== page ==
Jan 11, 2017

How to Spot and Prevent Deep Vein Thrombosis



When the Clot Thickens

Illustration of the veins in the lower leg and a close-up of a blood clot lodged in a vein.
Lots of things can cause pain and swelling in your leg. But if your symptoms stem from a blood clot deep in your leg, it can be dangerous. Blood clots can happen to anyone, anytime. But some people are at increased risk. Taking steps to reduce your chances of a blood clot forming in your veins can help you avoid potentially serious problems.
Blood clots can arise anywhere in your body. They develop when blood thickens and clumps together. When a clot forms in a vein deep in the body, it’s called deep vein thrombosis. Deep vein blood clots typically occur in the lower leg or thigh. 
“Deep vein thrombosis has classic symptoms—for example swelling, pain, warmth, and redness on the leg,” says Dr. Andrei Kindzelski, an NIH blood disease expert. “But about 30–40% of cases go unnoticed, since they don’t have typical symptoms.” In fact, some people don’t realize they have a deep vein clot until it causes a more serious condition. 
Deep vein clots—especially those in the thigh—can break off and travel through the bloodstream. If a clot lodges in an artery in the lungs, it can block blood flow and lead to a sometimes-deadly condition called pulmonary embolism. This disorder can damage the lungs and reduce blood oxygen levels, which can harm other organs as well. 
Some people are more at risk for deep vein thrombosis than others. “Usually people who develop deep vein thrombosis have some level of thrombophilia, which means their blood clots more rapidly or easily,” Kindzelski says. Getting a blood clot is usually the first sign of this condition because it’s hard to notice otherwise. In these cases, lifestyle can contribute to a blood clot forming—if you don’t move enough, for example. Your risk is higher if you’ve recently had surgery or broken a bone, if you’re ill and in bed for a long time, or if you’re traveling for a long time (such as during long car or airplane rides).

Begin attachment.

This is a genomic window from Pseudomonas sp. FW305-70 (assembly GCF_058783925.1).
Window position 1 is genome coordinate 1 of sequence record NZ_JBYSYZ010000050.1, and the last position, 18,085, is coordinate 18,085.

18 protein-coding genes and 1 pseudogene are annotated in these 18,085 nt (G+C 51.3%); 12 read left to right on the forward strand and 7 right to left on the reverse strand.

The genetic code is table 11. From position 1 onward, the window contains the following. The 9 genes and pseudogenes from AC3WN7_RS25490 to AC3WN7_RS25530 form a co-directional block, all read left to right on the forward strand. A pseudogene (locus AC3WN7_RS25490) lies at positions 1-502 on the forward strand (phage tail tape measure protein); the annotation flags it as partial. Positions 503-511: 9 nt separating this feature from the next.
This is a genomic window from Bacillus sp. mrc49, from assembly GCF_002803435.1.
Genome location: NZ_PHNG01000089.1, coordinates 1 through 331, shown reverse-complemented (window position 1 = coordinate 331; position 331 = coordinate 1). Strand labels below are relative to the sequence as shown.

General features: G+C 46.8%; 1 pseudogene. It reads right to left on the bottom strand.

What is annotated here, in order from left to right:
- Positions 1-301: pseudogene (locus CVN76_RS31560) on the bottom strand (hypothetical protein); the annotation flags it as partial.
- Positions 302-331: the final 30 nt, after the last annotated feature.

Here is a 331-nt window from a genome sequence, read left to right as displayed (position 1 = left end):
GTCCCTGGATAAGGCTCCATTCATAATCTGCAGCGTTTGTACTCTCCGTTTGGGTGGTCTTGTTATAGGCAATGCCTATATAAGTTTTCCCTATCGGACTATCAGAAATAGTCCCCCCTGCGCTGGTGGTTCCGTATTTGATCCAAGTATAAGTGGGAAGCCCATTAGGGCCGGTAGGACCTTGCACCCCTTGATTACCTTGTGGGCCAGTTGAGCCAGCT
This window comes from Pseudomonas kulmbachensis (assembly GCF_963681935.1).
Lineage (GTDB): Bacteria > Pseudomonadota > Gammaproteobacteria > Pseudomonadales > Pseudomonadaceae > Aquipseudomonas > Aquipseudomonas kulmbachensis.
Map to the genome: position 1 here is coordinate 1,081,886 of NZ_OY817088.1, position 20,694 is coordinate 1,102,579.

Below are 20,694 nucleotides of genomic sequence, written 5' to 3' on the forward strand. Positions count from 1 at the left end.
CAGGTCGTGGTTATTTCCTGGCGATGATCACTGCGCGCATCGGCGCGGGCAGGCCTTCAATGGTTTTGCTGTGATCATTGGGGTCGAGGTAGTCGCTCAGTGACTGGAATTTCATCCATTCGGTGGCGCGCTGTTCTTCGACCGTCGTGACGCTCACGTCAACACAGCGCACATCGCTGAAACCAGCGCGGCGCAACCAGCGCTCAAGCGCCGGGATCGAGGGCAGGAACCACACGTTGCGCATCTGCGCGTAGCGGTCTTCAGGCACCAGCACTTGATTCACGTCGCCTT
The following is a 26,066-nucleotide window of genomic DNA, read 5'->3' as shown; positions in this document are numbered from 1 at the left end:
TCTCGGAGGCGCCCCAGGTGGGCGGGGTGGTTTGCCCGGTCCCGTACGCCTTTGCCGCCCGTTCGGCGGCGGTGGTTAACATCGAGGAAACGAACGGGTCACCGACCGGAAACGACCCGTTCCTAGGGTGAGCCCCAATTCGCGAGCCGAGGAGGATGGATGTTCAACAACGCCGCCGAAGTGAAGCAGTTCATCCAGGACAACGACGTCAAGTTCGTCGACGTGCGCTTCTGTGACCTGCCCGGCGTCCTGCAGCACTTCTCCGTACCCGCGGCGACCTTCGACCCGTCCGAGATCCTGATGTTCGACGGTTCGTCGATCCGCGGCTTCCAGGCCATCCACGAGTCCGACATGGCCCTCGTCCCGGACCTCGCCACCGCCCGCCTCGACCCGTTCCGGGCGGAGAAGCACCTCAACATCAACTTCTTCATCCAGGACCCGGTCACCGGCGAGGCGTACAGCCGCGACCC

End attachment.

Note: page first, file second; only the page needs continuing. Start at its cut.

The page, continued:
Having other diseases or conditions can also raise your chances of a blood clot. These include a stroke, paralysis (an inability to move), chronic heart disease, high blood pressure, surgical procedure, or having been recently treated for cancer. Women who take hormone therapy pills or birth control pills, are pregnant, or within the first 6 weeks after giving birth are also at higher risk. So are those who smoke or who are older than 60. But deep vein thrombosis can happen at any age.
You can take simple steps to lower your chances for a blood clot. Exercise your lower leg muscles if you’re sitting for a long time while traveling. Get out of bed and move around as soon as you’re able after having surgery or being ill. The more active you are, the better your chance of avoiding a blood clot. Take any medicines your doctor prescribes to prevent clots after some types of surgery. 
A prompt diagnosis and proper treatment can help prevent the complications of blood clots. See your doctor immediately if you have any signs or symptoms of deep vein thrombosis or pulmonary embolism (see the Wise Choices box). A physical exam and other tests can help doctors determine whether you’ve got a blood clot. 
There are many ways to treat deep vein thrombosis. Therapies aim to stop the blood clot from getting bigger, prevent the clot from breaking off and moving to your lungs, or reduce your chance of having another blood clot. NIH scientists continue to research new medicines and better treatment options.
If you think you may be at risk for deep vein thrombosis, talk with your doctor.  

Post Polio Litaff, Association A.C _APPLAC Mexico

Jan 7, 2017

How the U.S. Battled Polio



| June 22, 2011

Talk to anyone old enough to remember polio epidemics in the U.S., and you will see the fear in their eyes as they talk about those terrible and unsettling times. For decades, no one knew why thousands of children would suddenly be stricken—usually in midsummer—with many dying or left permanently paralyzed.
Today, most of us in the U.S. don’t even think about polio. But if you go to villages in India’s Bihar Province or the northern states of Nigeria, or the southern part of Afghanistan, you will see that very same fear in the eyes of parents who worry that their child might be next.
I’m a dogged advocate for polio eradication and have written about it in many other articles on the Gates Notes. We are very close to ridding the world of this terrible disease once and for all. It will take focus and commitment to get it done, but I am confident we can.